Ketamine infusions have become increasingly popular as a treatment option for a variety of conditions. While ketamine is traditionally used as an anesthetic, its use in low doses has shown promise in treating depression, anxiety, PTSD, and other mood disorders. In this blog, we’ll explore what ketamine infusions are, how they work, and what conditions they can be used to treat.
What are Ketamine Infusions?
Ketamine infusions involve the administration of a low dose of ketamine through an IV. The infusion is typically done over the course of 40 minutes to one hour, depending on the specific protocol being used. Patients are closely monitored during the infusion to ensure their safety and comfort.
Ketamine infusions are normally administered in two phases: an induction phase and a maintenance phase. During the induction phase, patients receive an average of 6 to 8 infusions, administered over two to three weeks to achieve the desired clinical effect.
After the induction phase is complete, patients may then enter the maintenance phase. This involves receiving occasional infusions every few weeks or months to maintain symptom remission.
How do Ketamine Infusions Work?
The exact mechanism of how ketamine works is not fully understood. However, it is thought to work by modulating certain receptors in the brain that are involved in emotional and mood regulation. Ketamine has primarily been shown to interact with NMDA receptors, which are thought to play a role in depression and other mood disorders.
By modulating these receptors, ketamine triggers a cascade of events that help restore brain chemistry balance and re-establish healthy electrical signaling. The result is a rapid and often sustained reduction in symptoms of depression, anxiety, and other mental health conditions
Many patients report feeling better within hours of their first infusion, and the effects can last for several days to several weeks or months. Despite being highly effective, ketamine infusions are mainly used off-label and are often reserved for treatment-resistant conditions.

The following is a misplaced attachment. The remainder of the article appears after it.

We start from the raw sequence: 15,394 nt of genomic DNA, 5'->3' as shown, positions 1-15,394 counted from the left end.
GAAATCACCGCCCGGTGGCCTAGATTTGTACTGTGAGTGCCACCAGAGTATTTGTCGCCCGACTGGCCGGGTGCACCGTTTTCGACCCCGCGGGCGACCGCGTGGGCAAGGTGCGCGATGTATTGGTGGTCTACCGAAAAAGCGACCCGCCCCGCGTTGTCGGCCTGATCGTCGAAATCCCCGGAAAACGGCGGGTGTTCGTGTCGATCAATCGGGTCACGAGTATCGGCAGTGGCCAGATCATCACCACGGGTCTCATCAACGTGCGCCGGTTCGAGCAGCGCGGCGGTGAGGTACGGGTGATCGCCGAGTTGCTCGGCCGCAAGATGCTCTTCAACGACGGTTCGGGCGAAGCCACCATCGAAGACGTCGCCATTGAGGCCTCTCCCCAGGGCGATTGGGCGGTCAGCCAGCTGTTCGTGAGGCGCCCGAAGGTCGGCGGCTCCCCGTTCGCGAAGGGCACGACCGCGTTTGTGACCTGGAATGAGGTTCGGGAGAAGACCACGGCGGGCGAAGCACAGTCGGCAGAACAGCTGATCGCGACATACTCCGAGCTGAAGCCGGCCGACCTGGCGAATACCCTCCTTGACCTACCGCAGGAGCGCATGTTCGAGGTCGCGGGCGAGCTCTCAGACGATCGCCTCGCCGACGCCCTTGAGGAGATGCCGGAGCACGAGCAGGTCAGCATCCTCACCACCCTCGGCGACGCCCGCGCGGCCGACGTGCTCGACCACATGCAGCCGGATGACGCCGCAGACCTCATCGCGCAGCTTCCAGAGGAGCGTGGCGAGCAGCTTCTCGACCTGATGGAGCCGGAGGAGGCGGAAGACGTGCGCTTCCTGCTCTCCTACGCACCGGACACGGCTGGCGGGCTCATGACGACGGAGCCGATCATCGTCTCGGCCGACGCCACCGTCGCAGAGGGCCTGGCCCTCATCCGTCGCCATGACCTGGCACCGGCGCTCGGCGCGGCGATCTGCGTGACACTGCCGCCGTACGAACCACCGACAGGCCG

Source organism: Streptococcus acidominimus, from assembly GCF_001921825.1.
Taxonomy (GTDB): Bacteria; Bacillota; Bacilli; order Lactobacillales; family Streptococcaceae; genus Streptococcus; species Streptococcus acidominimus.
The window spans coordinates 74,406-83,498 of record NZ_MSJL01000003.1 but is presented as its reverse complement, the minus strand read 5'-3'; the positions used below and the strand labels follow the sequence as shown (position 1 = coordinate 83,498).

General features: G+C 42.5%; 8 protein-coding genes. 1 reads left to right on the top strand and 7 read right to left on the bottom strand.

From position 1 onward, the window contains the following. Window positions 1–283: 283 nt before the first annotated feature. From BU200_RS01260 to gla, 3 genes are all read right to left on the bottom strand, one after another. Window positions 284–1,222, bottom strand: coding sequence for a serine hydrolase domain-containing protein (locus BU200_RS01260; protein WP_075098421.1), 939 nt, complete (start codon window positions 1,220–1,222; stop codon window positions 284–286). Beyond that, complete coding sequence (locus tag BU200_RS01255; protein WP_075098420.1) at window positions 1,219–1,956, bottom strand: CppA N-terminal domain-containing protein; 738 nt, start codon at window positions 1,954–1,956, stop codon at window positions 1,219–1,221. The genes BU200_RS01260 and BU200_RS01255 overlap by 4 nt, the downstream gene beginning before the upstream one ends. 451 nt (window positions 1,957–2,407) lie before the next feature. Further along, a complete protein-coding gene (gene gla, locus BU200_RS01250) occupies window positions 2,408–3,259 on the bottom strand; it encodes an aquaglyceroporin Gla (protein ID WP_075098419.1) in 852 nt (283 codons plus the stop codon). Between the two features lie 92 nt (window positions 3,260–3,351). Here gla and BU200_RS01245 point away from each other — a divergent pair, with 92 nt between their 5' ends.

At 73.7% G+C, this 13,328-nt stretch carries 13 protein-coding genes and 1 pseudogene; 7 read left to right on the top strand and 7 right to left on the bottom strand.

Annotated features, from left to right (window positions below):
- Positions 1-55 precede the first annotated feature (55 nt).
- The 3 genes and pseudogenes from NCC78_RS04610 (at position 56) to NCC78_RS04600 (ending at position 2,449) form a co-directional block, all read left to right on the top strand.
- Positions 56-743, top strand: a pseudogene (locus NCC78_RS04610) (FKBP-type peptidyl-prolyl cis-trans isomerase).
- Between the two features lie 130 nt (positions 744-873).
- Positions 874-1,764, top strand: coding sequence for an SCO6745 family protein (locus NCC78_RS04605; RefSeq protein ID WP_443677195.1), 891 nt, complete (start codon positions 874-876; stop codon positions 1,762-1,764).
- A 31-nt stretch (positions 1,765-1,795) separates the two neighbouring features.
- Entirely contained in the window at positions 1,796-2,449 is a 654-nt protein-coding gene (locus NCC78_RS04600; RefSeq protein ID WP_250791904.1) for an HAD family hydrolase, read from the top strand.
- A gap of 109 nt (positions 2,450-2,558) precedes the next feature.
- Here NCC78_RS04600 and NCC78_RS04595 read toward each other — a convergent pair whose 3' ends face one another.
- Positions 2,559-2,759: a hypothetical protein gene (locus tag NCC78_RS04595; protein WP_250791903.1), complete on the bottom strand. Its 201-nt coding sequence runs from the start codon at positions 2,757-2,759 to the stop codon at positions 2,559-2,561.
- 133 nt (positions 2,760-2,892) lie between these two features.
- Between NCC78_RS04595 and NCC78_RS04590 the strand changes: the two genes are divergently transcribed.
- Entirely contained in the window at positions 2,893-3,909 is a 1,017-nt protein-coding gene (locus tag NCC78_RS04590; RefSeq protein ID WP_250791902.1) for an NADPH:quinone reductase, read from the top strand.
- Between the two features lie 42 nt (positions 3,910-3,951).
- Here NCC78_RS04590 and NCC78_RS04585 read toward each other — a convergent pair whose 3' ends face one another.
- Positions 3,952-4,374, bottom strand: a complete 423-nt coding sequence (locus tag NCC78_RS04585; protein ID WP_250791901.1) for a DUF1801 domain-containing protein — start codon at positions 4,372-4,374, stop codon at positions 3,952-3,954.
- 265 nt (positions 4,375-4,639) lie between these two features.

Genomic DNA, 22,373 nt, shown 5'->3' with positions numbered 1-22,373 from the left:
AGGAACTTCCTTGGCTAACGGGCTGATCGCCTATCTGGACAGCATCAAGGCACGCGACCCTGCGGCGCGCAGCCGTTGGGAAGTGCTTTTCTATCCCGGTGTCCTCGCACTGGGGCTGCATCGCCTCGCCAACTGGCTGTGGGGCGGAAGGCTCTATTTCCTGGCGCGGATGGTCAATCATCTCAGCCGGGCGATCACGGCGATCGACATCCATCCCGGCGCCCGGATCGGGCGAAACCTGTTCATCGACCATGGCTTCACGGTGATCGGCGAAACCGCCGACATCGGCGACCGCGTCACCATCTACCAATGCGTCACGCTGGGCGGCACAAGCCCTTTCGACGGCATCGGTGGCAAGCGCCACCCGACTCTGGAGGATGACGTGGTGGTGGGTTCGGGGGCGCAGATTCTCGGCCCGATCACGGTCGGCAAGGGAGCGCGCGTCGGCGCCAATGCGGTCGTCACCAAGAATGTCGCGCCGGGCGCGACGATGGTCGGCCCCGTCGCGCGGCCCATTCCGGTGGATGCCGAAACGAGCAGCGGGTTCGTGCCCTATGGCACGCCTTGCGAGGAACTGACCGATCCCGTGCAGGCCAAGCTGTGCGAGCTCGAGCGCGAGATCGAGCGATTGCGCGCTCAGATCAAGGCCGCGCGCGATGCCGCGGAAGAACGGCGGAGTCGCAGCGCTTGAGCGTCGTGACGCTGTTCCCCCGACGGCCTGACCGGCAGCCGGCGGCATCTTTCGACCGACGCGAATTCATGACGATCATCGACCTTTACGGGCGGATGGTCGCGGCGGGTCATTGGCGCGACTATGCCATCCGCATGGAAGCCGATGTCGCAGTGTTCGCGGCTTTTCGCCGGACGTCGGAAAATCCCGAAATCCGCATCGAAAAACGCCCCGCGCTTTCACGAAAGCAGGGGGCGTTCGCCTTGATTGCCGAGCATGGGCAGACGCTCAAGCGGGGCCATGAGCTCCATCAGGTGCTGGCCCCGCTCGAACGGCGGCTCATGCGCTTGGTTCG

Conditions that Ketamine Infusions Can Help Manage
Ketamine infusions have been shown to be effective in managing a variety of conditions, including:
- Post-traumatic stress disorder (PTSD)
- Obsessive-compulsive disorder (OCD)
- Bipolar disorder
- Suicidal ideation
Are Ketamine Infusions Safe?
Ketamine infusions are generally safe and well tolerated when administered by a trained healthcare provider in a medical setting. However, as with any medication, there are some potential side effects involved.
The most common but short-lived side effects of ketamine infusions include dizziness, nausea, confusion, and headache. Some patients may also experience dissociation or hallucinations during the infusion, although these effects typically subside after the infusion is complete.
In rare cases, ketamine infusions may cause more acute side effects, such as high blood pressure. For this reason, patients are closely monitored during the infusion, and the infusion can be stopped or slowed if necessary to ensure their safety.
Ketamine infusions are an increasingly popular treatment option for a variety of treatment-resistant psychological health conditions, including depression, anxiety, and PTSD.
When used under the supervision of a trained healthcare provider, ketamine infusions can be an effective and safe treatment option for those who have not responded to other treatments. If you are considering undergoing ketamine infusion therapy, it is important to talk with your doctor to determine if it is the right treatment for you.